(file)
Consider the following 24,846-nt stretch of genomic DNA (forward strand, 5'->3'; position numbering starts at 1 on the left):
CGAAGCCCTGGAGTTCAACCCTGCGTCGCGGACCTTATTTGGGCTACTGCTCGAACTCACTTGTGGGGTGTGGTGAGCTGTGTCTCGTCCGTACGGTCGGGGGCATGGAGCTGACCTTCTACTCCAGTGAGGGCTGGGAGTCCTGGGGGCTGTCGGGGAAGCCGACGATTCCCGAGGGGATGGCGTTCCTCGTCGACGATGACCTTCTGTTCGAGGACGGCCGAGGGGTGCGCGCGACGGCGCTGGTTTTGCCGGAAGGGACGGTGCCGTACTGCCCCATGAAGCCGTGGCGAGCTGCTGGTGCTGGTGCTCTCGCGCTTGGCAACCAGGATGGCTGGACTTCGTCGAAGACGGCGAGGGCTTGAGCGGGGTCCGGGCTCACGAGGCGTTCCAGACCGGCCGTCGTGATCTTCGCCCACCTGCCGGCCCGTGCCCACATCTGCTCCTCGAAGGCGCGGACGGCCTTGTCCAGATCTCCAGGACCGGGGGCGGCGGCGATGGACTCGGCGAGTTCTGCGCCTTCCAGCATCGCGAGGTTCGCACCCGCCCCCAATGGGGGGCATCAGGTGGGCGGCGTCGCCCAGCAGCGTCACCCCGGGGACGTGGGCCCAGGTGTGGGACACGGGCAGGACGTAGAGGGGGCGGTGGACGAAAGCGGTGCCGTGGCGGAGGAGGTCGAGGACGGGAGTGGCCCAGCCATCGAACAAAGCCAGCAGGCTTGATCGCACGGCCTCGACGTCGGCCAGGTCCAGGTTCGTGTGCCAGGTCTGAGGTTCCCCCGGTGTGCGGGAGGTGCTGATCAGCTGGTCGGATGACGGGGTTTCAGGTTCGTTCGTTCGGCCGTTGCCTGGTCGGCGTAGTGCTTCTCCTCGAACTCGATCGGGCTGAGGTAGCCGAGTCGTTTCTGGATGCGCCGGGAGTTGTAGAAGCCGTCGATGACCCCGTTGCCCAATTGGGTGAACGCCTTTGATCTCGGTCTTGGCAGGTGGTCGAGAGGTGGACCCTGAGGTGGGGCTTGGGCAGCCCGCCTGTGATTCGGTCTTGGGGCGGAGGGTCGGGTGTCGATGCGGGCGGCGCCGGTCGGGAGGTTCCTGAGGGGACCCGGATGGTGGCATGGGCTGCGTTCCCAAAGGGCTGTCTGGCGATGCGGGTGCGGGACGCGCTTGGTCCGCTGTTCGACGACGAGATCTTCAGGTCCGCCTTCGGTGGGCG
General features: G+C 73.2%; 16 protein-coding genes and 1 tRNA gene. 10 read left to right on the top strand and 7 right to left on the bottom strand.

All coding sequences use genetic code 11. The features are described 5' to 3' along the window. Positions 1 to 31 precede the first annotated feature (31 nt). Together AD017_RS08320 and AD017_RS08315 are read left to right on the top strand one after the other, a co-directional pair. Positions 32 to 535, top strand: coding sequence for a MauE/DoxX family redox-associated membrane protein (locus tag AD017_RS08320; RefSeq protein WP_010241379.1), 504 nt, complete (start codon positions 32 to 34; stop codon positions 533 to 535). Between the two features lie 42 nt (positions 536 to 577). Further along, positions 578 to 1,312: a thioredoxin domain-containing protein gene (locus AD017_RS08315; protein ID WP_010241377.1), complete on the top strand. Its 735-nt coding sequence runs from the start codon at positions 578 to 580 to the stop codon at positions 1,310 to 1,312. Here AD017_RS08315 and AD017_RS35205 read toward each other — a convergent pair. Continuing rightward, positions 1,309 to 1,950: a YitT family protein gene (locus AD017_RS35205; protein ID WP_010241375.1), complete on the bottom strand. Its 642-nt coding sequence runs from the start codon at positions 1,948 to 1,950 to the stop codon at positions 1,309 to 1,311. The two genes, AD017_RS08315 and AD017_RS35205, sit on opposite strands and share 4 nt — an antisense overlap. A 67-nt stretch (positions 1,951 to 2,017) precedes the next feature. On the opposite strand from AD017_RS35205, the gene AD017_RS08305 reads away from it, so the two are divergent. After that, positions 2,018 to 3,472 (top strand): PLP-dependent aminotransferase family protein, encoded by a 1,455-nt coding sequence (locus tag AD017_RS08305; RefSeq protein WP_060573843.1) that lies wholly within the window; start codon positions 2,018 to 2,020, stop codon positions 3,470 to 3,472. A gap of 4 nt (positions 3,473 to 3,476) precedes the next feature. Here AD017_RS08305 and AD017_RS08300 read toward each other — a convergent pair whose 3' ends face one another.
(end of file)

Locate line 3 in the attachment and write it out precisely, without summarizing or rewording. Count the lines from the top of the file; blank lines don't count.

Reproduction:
General features: G+C 73.2%; 16 protein-coding genes and 1 tRNA gene. 10 read left to right on the top strand and 7 right to left on the bottom strand.